|Pumpkin Streusel Muffins|
A warm, spicy, pumpkiny aroma fills the house this morning!
I've been working really hard at using up leftovers lately. I believe it's part of being a steward over the food that the Lord provides for us. A few days back I made a recipe that called for a half-cup of canned pumpkin. When I was finished, I had a good cup of it leftover, so I put it in a bowl in the fridge. This morning I finally figured out what to do with it!
First of all, I made a batch of Pumpkin-Streusel Muffins. They have been a fall, family favorite for a few years now, and I actually had a package of fat-free cream cheese on hand to make them with!
PUMPKIN STREUSEL MUFFINS
1 3/4 cups all-purpose flour
1/2 cup sugar
1 tablespoon baking powder
1 teaspoon ground cinnamon
1/2 teaspoon salt
1/2 teaspoon ground nutmeg
1/2 cup milk
1/2 cup cooked or canned pumpkin
1/3 cup vegetable oil
1 package (3 ounces) cream cheese cut into 12 cubes
1/4 cup packed brown sugar
1/4 cup chopped pecans
1 teaspoon ground cinnamon
1 tablespoon cold butter or margarine
In a bowl, combine the first six ingredients. In another bowl, beat the egg; add milk, pumpkin and oil. Stir into dry ingredients just until moistened. Fill 12 greased or paper-lined muffin cups half full. Place a cream cheese cube in the center of each. Top with remaining batter. For streusel, combine brown sugar, pecans and cinnamon in a small bowl. Cut in butter until crumbly. Sprinkle over batter. Bake at 400 degrees for 18-22 minutes or until muffins test done. Cool for 5 minutes before removing from pan to wire rack. Yield: 1 dozen.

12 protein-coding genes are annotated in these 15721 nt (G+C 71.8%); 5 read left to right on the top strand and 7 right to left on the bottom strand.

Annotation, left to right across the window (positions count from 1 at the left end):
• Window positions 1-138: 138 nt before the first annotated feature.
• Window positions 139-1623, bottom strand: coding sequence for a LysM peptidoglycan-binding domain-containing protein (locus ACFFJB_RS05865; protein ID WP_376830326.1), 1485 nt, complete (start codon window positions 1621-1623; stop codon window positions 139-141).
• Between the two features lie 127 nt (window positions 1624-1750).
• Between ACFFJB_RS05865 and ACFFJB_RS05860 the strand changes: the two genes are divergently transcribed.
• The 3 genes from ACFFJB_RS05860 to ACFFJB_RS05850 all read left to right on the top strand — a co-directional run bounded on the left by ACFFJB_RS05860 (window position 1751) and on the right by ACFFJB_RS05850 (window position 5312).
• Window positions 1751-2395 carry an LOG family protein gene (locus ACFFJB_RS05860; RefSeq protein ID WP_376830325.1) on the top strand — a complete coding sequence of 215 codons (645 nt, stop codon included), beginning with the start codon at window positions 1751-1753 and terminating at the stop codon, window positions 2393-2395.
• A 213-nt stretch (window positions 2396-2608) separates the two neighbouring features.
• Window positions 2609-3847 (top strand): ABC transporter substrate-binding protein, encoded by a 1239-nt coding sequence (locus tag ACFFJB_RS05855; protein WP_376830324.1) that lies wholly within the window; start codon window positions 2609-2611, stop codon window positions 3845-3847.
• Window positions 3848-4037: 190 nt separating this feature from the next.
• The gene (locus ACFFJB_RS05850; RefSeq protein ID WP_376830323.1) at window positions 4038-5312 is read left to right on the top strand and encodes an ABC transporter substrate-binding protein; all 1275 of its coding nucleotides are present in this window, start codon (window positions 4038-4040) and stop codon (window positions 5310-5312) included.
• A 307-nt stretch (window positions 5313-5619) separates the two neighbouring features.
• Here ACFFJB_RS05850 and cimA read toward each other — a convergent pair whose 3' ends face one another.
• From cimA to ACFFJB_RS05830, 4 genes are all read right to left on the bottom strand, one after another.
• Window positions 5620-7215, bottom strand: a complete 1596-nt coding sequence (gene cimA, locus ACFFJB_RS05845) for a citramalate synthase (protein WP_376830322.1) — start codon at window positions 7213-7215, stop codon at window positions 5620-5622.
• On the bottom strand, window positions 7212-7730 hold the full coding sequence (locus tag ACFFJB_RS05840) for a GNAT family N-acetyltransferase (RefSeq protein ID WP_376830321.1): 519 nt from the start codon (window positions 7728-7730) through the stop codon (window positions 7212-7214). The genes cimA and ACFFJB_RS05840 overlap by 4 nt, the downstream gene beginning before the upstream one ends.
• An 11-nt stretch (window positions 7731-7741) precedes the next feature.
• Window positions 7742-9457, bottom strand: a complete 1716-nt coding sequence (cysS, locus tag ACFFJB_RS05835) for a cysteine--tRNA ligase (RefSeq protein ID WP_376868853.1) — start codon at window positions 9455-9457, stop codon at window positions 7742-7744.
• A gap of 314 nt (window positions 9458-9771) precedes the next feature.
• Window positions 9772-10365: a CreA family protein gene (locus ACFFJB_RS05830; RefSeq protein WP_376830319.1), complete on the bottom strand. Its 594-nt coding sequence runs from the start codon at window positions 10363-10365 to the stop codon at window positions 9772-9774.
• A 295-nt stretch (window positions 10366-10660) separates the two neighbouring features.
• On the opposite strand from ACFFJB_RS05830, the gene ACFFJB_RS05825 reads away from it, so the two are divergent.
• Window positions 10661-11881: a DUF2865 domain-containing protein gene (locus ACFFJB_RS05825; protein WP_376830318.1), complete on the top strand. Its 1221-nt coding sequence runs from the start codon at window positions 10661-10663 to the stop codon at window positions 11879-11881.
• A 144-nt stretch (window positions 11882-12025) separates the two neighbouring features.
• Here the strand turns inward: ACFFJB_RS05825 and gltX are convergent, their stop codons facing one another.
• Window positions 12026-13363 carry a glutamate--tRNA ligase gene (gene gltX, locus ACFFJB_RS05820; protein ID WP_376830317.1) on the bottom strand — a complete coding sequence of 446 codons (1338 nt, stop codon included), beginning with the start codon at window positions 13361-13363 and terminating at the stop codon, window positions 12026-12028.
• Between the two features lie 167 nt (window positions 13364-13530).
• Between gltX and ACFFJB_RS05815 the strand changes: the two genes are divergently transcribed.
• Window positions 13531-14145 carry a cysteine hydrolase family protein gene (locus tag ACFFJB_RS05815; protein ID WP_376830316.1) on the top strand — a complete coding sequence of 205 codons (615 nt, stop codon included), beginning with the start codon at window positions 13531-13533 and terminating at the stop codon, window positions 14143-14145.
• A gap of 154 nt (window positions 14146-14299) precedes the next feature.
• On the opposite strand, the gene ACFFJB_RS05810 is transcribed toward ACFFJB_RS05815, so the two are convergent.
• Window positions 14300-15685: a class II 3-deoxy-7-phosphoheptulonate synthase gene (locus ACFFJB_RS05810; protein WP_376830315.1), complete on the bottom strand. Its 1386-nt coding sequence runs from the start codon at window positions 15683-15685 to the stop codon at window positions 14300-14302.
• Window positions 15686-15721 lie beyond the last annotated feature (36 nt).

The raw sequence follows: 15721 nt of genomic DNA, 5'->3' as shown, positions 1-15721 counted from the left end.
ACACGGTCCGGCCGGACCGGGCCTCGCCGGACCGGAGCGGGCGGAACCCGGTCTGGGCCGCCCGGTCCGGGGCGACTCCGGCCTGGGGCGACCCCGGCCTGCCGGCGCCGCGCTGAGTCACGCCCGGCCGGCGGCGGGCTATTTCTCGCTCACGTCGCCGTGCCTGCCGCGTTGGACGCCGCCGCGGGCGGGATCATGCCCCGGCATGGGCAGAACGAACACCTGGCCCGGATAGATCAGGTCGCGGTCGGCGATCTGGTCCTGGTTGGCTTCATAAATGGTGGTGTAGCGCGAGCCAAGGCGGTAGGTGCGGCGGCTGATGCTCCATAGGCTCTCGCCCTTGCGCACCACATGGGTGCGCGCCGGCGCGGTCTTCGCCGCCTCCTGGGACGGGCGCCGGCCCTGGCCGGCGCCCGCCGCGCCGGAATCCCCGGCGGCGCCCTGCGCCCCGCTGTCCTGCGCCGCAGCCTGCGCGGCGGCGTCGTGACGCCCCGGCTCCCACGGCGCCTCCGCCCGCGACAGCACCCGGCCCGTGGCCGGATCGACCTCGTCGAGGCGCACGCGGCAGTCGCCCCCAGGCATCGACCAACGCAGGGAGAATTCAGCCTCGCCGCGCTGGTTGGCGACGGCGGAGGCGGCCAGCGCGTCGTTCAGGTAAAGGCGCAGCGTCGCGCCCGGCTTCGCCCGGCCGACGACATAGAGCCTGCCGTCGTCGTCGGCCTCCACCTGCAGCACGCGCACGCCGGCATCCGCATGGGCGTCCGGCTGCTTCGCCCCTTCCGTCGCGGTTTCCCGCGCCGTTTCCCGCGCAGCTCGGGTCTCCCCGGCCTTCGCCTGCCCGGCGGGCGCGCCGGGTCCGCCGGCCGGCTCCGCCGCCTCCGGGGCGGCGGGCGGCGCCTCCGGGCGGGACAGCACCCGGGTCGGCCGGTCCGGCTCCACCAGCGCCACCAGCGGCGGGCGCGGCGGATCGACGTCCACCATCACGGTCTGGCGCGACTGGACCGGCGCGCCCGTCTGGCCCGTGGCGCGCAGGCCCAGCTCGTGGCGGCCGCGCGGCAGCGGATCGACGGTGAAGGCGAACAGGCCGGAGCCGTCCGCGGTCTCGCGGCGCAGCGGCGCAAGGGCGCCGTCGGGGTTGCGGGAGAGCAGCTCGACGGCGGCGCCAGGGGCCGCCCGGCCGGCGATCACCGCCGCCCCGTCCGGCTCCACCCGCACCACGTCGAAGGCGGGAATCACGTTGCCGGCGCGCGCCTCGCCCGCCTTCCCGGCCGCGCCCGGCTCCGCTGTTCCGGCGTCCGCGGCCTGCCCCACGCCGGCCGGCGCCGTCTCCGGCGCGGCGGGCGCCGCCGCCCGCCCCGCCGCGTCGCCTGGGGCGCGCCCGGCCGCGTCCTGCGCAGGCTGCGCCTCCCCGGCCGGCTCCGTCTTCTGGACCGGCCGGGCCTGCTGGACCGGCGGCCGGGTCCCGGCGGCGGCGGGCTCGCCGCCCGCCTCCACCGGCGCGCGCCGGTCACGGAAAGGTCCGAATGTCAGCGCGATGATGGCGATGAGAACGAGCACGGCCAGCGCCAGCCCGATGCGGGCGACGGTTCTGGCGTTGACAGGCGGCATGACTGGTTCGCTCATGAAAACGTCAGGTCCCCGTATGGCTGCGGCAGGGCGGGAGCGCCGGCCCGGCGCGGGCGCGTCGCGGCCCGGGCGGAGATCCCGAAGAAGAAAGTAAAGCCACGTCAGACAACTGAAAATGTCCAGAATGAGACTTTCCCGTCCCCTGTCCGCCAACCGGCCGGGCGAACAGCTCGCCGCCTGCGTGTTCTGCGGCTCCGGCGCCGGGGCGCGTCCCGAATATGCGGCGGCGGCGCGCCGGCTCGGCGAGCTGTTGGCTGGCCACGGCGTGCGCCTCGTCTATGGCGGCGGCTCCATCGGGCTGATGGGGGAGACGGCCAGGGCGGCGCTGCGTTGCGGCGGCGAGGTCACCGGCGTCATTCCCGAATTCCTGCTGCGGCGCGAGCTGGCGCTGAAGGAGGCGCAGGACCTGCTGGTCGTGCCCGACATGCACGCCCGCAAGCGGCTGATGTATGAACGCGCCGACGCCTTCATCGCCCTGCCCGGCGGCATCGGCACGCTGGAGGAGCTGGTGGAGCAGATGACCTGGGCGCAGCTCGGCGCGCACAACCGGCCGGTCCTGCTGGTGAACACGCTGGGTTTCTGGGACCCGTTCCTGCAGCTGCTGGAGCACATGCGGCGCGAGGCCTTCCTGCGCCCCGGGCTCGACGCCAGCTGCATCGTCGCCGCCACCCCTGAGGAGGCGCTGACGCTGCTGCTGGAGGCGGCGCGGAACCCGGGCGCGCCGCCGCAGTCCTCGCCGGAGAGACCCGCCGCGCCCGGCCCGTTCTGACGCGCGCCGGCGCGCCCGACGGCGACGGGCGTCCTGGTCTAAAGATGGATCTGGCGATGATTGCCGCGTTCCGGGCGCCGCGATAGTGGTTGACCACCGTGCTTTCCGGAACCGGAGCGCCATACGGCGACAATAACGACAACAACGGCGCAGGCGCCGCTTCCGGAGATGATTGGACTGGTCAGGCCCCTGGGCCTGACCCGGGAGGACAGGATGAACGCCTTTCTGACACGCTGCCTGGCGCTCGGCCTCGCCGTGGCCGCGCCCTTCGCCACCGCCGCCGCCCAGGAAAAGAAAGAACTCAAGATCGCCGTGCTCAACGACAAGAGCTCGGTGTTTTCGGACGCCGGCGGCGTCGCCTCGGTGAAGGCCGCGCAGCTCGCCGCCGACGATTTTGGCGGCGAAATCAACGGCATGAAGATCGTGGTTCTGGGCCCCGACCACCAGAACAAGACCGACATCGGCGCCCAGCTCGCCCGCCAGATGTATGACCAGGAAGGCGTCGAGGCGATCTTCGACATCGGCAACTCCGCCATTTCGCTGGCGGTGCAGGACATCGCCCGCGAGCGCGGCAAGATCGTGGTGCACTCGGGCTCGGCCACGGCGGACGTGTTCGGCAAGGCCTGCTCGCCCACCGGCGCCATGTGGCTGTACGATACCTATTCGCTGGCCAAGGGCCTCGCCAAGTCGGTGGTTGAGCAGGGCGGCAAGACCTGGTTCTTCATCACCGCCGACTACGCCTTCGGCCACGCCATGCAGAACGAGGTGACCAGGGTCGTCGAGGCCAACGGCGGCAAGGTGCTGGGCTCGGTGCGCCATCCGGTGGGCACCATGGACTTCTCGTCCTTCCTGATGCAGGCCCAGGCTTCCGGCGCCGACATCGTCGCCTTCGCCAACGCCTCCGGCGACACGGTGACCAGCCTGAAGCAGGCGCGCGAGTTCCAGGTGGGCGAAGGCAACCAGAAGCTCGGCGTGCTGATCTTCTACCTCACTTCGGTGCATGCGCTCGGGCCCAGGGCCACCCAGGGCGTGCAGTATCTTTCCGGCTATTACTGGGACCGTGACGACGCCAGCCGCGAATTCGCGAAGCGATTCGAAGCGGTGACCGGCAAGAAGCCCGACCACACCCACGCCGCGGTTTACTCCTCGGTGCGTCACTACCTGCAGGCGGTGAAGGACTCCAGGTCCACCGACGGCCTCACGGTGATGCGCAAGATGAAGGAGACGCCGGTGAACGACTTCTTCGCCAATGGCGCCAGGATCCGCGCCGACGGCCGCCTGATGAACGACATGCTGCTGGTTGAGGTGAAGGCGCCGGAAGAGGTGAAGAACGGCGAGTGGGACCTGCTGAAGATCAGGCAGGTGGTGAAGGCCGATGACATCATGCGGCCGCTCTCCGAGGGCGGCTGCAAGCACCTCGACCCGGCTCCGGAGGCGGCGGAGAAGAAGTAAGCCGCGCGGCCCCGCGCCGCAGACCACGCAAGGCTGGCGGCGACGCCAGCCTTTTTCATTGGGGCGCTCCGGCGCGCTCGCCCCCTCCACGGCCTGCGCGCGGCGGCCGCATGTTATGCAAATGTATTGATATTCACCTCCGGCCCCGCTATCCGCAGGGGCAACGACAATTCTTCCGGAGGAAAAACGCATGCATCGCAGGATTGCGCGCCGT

The next thing I did was...I finally got around to trying Jill Cooper's Pumpkin Pancakes (from Living On A Dime) and they are delicious!
2 cups flour
2 Tbsp. brown sugar, packed
1 Tbsp. baking powder
1 1/4 tsp. pumpkin pie spice
1 tsp. salt
1/2 cup pumpkin
1 large egg
2 Tbsp. vegetable oil
1 cup milk
1/2 cup nuts, chopped (optional)
Combine ingredients. Stir just until moistened; batter may be lumpy. Heat griddle or skillet over medium heat. Brush lightly with vegetable oil. Pour 1/4 cup batter onto hot griddle. Cook until bubbles begin to burst. Turn and continue cooking 1 to 2 minutes.
There will be plenty of leftover muffins and pancakes to package, freeze, and reheat. On frosty autumn mornings the muffins will be served with cups of steaming hot tea, and the pancakes will be reheated and served with light butter or sprinkled with powdered sugar.
Both of these recipes are a great way to use up leftover canned pumpkin. What do you do, or have you done, with leftover canned pumpkin at your house? If you don't mind me sharing your recipes in a future issue of HEARTH AND HOME, please, e-mail them to me at: firstname.lastname@example.org or send them to on Facebook (Rebecca Brown Knox). Be sure and put LEFTOVER PUMPKIN on the subject line so I don't overlook your e-mail! Thank you!